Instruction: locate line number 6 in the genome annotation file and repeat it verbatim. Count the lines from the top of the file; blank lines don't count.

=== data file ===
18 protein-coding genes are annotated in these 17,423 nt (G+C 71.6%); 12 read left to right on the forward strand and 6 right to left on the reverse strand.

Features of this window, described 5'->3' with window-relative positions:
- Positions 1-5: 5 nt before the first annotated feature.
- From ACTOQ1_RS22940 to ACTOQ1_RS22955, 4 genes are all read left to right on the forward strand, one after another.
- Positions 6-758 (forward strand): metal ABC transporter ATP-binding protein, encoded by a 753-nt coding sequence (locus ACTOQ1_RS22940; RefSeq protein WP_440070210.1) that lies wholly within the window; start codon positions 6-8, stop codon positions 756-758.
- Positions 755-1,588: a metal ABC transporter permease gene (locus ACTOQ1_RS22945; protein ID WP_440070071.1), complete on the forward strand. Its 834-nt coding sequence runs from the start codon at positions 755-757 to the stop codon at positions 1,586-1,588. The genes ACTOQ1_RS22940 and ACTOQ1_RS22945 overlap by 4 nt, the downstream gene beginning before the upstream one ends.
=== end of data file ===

- Positions 755-1,588: a metal ABC transporter permease gene (locus ACTOQ1_RS22945; protein ID WP_440070071.1), complete on the forward strand. Its 834-nt coding sequence runs from the start codon at positions 755-757 to the stop codon at positions 1,586-1,588. The genes ACTOQ1_RS22940 and ACTOQ1_RS22945 overlap by 4 nt, the downstream gene beginning before the upstream one ends.